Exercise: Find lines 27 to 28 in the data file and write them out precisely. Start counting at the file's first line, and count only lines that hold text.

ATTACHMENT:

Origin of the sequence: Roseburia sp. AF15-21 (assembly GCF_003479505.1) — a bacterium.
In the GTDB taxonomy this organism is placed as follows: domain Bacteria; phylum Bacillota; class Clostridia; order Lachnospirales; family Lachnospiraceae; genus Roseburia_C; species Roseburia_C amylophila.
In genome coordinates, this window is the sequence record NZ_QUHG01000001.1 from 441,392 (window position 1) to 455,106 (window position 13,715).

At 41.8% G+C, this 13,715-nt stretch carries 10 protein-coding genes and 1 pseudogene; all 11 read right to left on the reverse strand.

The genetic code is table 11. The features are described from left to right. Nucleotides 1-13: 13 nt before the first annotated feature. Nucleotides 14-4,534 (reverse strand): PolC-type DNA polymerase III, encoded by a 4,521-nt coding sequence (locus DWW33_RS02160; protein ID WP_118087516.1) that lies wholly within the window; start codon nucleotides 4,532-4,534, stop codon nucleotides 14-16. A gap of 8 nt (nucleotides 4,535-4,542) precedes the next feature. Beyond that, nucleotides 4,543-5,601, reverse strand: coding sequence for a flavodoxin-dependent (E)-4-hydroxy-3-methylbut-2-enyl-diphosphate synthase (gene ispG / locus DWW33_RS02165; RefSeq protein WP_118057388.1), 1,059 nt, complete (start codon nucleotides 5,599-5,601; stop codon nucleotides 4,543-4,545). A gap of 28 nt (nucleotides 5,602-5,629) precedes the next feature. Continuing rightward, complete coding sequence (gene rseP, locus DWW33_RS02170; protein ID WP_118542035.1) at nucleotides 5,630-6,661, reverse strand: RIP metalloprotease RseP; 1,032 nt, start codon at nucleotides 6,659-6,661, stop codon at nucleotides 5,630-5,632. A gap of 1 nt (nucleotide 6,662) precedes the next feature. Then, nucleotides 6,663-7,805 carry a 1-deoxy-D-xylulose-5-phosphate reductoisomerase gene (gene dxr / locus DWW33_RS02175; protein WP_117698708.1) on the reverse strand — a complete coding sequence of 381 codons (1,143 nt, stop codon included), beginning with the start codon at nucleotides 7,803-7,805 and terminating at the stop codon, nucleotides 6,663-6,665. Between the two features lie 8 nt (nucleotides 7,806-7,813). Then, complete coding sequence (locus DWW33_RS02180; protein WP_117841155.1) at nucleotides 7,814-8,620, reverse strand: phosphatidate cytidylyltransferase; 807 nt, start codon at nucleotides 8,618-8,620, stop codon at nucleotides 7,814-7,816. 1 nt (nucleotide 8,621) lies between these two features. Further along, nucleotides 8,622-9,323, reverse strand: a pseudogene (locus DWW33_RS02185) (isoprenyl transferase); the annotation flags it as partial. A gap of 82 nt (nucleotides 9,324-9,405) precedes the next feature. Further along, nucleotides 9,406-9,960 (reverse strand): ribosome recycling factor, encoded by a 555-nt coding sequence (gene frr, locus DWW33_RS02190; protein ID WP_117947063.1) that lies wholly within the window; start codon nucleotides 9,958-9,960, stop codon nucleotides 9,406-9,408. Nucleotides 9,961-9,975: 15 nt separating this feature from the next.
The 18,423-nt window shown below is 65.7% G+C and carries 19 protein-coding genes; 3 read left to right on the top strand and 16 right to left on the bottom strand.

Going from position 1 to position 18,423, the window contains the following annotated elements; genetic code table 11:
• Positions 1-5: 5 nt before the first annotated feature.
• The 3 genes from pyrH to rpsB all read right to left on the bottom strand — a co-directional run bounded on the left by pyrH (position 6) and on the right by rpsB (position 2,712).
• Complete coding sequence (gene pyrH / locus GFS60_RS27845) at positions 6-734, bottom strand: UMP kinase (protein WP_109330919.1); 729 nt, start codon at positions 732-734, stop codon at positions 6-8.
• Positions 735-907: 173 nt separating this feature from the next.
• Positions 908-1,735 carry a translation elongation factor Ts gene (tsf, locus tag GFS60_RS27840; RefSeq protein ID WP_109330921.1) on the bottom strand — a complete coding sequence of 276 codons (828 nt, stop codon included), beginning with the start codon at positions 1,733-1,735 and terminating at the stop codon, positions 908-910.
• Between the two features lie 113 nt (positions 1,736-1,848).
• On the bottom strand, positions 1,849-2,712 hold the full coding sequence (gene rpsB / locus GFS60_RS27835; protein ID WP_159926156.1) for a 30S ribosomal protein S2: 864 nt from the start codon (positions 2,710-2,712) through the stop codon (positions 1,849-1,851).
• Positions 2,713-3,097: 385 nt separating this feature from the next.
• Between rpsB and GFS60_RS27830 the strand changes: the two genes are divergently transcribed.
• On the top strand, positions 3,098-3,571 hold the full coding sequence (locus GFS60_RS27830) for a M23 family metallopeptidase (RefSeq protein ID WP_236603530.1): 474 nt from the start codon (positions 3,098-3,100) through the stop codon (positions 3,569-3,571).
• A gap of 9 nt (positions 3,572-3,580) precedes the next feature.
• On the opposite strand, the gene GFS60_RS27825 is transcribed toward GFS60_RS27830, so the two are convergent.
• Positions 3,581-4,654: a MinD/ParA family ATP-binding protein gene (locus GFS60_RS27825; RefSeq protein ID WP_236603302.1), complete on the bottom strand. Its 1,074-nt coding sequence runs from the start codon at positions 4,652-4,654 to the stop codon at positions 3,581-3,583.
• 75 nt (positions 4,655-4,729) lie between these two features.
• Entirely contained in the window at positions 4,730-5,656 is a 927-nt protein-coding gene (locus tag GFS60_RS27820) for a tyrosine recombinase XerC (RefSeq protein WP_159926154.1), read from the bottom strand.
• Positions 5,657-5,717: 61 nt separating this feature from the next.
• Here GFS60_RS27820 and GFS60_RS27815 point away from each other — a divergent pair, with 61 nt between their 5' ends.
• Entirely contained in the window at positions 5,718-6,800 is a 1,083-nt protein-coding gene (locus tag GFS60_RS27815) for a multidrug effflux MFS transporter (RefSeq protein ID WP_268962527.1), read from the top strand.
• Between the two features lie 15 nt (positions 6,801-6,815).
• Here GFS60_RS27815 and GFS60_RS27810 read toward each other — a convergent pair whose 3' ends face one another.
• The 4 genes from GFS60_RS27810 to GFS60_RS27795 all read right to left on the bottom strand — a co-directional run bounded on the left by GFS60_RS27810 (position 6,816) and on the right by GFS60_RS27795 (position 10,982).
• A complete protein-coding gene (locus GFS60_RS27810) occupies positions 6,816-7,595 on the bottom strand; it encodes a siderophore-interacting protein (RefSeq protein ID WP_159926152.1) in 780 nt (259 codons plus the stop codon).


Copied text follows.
• Here GFS60_RS27815 and GFS60_RS27810 read toward each other — a convergent pair whose 3' ends face one another.
• The 4 genes from GFS60_RS27810 to GFS60_RS27795 all read right to left on the bottom strand — a co-directional run bounded on the left by GFS60_RS27810 (position 6,816) and on the right by GFS60_RS27795 (position 10,982).